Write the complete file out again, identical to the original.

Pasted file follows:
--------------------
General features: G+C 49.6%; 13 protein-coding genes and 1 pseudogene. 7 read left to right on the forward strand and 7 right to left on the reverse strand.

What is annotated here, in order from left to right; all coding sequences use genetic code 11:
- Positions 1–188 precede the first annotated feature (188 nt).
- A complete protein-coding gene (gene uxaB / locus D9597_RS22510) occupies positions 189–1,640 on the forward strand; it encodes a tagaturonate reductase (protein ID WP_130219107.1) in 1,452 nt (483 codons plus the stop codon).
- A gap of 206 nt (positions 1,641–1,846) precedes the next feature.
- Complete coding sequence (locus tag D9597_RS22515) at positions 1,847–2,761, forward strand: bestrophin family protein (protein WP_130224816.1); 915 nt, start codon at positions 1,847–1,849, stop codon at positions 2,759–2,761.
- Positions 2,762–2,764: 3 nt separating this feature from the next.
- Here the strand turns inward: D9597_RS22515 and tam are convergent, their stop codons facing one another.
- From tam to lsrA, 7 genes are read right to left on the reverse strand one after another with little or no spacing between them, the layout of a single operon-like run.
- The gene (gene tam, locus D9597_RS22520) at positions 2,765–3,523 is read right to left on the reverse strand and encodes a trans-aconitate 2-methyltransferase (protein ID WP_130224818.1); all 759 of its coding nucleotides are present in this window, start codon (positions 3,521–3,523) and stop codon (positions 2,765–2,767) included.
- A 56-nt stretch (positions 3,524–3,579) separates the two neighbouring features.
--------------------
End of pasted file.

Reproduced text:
General features: G+C 49.6%; 13 protein-coding genes and 1 pseudogene. 7 read left to right on the forward strand and 7 right to left on the reverse strand.

What is annotated here, in order from left to right; all coding sequences use genetic code 11:
- Positions 1–188 precede the first annotated feature (188 nt).
- A complete protein-coding gene (gene uxaB / locus D9597_RS22510) occupies positions 189–1,640 on the forward strand; it encodes a tagaturonate reductase (protein ID WP_130219107.1) in 1,452 nt (483 codons plus the stop codon).
- A gap of 206 nt (positions 1,641–1,846) precedes the next feature.
- Complete coding sequence (locus tag D9597_RS22515) at positions 1,847–2,761, forward strand: bestrophin family protein (protein WP_130224816.1); 915 nt, start codon at positions 1,847–1,849, stop codon at positions 2,759–2,761.
- Positions 2,762–2,764: 3 nt separating this feature from the next.
- Here the strand turns inward: D9597_RS22515 and tam are convergent, their stop codons facing one another.
- From tam to lsrA, 7 genes are read right to left on the reverse strand one after another with little or no spacing between them, the layout of a single operon-like run.
- The gene (gene tam, locus D9597_RS22520) at positions 2,765–3,523 is read right to left on the reverse strand and encodes a trans-aconitate 2-methyltransferase (protein ID WP_130224818.1); all 759 of its coding nucleotides are present in this window, start codon (positions 3,521–3,523) and stop codon (positions 2,765–2,767) included.
- A 56-nt stretch (positions 3,524–3,579) separates the two neighbouring features.